• In 1884, when it was completed, it was the world’s tallest man-made structure, until the Eiffel Tower
  • It contains 36,000 stones and weights 81,000 tons (or, the equivalent of almost 6,500 school buses)
  • It’s not your eyes playing a trick on you, the stone changes color at 150 feet

After a 70-second elevator ride (the first steam-powered elevator ride took 12 minutes), you reach the triangular pyradmidion and are treated to sweeping views of Washington DC. While I thought I timed our visit to sunset, I was off by about 15 minutes. Nevertheless, we were still in awe of the Mall. And Washington, DC (as well as the northern VA skyline), I have to admit are quite beautiful.

A view of the National Mall from the top of the Washington Monument
A view of the National Mall from the top of the Washington Monument

Now, this next observation will make me sound like a travel snob but I guess, if the shoe fits… The Monument is beautiful, but after seeing Gaudi’s Sagrada Familia and Casa Mila, it was just a bit underwhelming. I mean, it’s an obelisk.

It’s possible that part of my travel snob comment, is that we took an elevator to the top. You miss so much that I remember being impressed with by walking up the Monument. Unfortunately, the stairs are still closed to guests. But I do have a bit of scoop. I learned that the U.S. Park Service will open stairs for walk-up tours in early September! So, I’ll be going back. If you’re thinking of visiting, or a native who’s interested in walking the monument, check back for details. They’re only doing two walk-up tours (that amount to 896 steps) a day. So this will fill up fast!

Travel snob opinion aside, but if you are visiting Washington (or even if you live here), it’s well worth popping by. It’s an American experience. You can purchase tickets. It’s really unlikely you will get there in time for the small batch of free tickets. (note: the actual tickets are free but you do have to pay a small reservation fee. Ours was $3.00 plus a processing fee and shipping and handling). It was worth it. And as far as time, we were in and out in about a half hour. So if you time it well, it’s a great one to knock off your list, and then go on to the WWII Memorial and other sights on the National Mall.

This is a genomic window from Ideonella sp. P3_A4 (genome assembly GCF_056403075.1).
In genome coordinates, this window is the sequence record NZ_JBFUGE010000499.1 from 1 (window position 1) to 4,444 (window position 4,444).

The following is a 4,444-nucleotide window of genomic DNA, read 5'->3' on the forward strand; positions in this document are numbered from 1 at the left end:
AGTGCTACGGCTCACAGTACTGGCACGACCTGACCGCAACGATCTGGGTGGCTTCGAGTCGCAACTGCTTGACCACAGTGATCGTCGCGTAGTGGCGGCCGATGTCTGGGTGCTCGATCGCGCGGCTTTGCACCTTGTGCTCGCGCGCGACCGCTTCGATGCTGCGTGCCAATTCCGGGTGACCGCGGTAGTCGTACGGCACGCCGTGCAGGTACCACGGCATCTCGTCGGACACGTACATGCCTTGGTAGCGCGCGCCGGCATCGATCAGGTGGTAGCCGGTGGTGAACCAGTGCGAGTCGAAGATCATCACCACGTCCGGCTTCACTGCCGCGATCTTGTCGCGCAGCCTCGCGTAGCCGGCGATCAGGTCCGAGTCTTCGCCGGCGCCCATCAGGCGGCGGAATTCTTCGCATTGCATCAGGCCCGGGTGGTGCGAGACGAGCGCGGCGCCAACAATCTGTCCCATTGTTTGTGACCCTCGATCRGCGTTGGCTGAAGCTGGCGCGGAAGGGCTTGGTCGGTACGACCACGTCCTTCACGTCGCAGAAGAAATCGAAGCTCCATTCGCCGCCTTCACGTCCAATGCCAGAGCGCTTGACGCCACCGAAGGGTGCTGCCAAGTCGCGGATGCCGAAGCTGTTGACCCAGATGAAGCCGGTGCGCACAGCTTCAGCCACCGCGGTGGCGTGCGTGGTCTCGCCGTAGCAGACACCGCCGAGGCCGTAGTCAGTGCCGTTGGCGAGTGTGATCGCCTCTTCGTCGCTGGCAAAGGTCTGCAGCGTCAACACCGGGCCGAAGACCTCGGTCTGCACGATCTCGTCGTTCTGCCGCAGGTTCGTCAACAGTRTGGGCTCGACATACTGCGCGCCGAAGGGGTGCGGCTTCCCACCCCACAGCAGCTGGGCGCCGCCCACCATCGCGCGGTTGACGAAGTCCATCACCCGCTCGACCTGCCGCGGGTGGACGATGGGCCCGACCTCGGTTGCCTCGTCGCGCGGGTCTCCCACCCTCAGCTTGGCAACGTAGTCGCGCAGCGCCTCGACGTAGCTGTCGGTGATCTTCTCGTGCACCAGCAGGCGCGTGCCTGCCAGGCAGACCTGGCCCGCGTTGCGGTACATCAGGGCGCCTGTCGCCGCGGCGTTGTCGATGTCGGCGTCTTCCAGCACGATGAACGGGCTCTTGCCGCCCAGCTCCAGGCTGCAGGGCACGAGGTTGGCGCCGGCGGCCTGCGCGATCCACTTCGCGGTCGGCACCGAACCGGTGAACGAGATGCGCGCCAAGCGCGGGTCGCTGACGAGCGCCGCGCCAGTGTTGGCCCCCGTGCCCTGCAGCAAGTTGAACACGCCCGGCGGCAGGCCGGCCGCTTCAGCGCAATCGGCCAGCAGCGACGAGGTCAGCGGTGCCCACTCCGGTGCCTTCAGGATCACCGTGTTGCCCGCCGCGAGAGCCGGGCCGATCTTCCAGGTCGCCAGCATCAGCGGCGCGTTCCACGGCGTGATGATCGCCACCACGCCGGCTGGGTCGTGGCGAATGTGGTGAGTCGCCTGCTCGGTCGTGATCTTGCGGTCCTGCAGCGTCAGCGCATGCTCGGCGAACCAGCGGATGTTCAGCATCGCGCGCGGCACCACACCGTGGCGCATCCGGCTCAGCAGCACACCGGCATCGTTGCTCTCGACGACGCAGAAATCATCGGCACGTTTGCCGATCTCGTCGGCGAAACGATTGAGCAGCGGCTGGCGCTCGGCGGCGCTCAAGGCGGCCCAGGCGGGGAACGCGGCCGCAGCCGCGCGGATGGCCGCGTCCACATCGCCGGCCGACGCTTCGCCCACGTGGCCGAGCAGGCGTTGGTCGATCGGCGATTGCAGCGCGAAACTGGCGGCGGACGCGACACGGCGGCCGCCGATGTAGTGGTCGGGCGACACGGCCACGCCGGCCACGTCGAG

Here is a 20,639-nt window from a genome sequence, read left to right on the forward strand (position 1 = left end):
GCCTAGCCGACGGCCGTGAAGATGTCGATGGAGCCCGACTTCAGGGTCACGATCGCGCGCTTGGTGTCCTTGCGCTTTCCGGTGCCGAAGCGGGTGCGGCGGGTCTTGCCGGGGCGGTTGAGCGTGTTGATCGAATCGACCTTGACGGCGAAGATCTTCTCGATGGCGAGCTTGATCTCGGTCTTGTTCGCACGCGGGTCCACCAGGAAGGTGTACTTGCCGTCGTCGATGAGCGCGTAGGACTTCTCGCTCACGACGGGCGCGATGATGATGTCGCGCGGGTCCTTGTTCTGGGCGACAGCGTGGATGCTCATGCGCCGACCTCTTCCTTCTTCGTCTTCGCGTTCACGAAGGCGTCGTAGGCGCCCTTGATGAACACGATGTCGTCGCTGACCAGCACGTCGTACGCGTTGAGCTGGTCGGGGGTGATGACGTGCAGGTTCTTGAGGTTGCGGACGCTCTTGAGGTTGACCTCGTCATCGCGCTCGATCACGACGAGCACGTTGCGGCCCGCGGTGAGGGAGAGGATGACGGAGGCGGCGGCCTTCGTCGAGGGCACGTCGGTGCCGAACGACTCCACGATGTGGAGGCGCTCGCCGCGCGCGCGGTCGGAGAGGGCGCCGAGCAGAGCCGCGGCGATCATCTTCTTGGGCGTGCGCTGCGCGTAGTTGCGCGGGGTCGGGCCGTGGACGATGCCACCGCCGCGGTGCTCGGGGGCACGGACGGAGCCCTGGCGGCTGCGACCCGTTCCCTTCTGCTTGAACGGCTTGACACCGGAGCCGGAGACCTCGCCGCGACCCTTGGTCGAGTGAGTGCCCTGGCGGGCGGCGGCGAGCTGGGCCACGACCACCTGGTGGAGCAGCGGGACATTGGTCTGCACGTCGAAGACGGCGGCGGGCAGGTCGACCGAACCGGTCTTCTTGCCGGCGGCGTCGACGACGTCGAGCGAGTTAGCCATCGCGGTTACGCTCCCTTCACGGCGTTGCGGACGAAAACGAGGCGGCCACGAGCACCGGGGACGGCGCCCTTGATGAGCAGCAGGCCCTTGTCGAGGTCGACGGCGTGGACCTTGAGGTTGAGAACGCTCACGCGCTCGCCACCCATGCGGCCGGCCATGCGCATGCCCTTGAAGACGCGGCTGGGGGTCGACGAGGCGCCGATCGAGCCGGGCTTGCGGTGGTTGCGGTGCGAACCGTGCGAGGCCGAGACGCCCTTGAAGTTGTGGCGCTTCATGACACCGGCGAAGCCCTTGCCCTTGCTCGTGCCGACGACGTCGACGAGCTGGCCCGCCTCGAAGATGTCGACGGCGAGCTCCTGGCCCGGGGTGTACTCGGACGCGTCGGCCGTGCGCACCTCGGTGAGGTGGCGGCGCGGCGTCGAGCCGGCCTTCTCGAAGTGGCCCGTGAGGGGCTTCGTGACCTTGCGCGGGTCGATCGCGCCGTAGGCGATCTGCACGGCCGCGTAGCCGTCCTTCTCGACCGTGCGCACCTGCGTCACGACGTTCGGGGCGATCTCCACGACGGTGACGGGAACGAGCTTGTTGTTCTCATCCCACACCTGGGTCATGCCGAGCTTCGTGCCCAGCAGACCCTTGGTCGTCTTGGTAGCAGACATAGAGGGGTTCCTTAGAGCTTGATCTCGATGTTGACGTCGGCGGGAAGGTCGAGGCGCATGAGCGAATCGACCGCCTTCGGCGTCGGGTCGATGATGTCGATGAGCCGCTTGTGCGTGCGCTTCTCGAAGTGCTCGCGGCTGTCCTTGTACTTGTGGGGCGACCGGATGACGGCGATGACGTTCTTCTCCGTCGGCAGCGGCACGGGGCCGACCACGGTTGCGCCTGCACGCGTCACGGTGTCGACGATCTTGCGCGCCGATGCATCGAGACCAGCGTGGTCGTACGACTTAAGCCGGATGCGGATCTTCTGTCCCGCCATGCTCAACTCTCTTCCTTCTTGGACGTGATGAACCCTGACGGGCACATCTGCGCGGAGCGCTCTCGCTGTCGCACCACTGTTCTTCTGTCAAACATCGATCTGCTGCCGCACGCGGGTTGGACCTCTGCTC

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Sometimes The Rules Just Need to Be Broken

For those more cynical readers, prepare for an eye roll, but here’s the thing. Spring is probably my favorite time of the year, because it’s all about love and happiness, blossoming flowers and lush green grass. Spring is also synonymous with rebirth, especially cute bunnies, adorable ducklings and just baby animals in general. After the brutal winter we all just had, it was an especially happy time.

Which is why when I hit G by Mike Isabella to continue the self-appointed challenge to try every sandwich on Zagat’s “9 DC Sandwiches You Need to Try Right Now” I broke the only rule I made, which was trying every sandwich just it was written up by Zagat’s. You see, goat and particularly spiced baby goat, was just too..well. too much to stomach. So, technically this whole 9-DC sandwiches challenge has come to an end.

In the spirit of the challenge, and writing a blog post, it seemed silly NOT to get a sandwich. The sandwich part is really an overlay to get out and try new things. So with that in mind, I opted for the “fan favorite” falafel sandwich. This ridiculously large sandwich features falafel, sumac, hummus and pickled cabbage wrapped up tightly in a gyro. The result… to quote Mr Os, “you should not be a food critic.” I didn’t love it and am super thankful I have no real ambition of becoming a food critic. Because he’s right, I suck at expanding my food horizons. 

Stamps on my Passport
The “fan favorite” falafel sandwich at G by Mike Isabella

I give myself props for trying but unless someone beats me to the punch, I will openly admit that I’ve got food issues. My biggest one is texture. I literally cannot swallow certain textured food, like grilled eggplant or soggy eggs. After texture, my next big challenge is odor. If I happen to love a certain food and catch of whiff of something that smells “off,” forget it.

Since I was breaking (bending?) the rule, I figured I’d still try and expand my horizon a little bit. I knew the falafel and hummus were in my safe zone but the sumac and pickled cabbage were a stretch. Ok, a HUGE stretch. I used to work with someone who now handles Mr Isabella’s public relations. She swears the guy knows his stuff she certainly knows food. I don’t think she’s wrong, I think pickled cabbage is just not my thing.

The vibe at G was very laid back, more welcoming than SunDeVich. The walls were decorated with graffiti of vegetables which says to me they are focused on the food rather than trying to take themselves too seriously. It’s worth a visit and if you eat half the sandwich (which is really a whole sandwich) then you have dinner or lunch for the next day.

Masks on these veggies give G a “we don’t take ourselves too seriously” vibe.

As for the “challenge,” yeah, I will continue. I’m certainly not the best food critic but that’s not what I’m about. I’m about getting out, exploring new things and making every day an adventure. Sometimes the adventure looks like a sandwich and sometimes it looks like a new stamp in your passport.

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What is Cool?


It’s difficult. Keeping track of all the things people recommend checking out around town (especially when that “town” is Washington, DC), or wherever I may be traveling. But when a friend suggested visiting the American Cool exhibit at the National Portrait Gallery, it was a no brainer. As a person who is fascinated with cool and pop culture, she had me at “it’s an exhibit of what’s cool.”

American Cool at the Smithsonian's National Portrait Gallery through Sept. 7, 2014.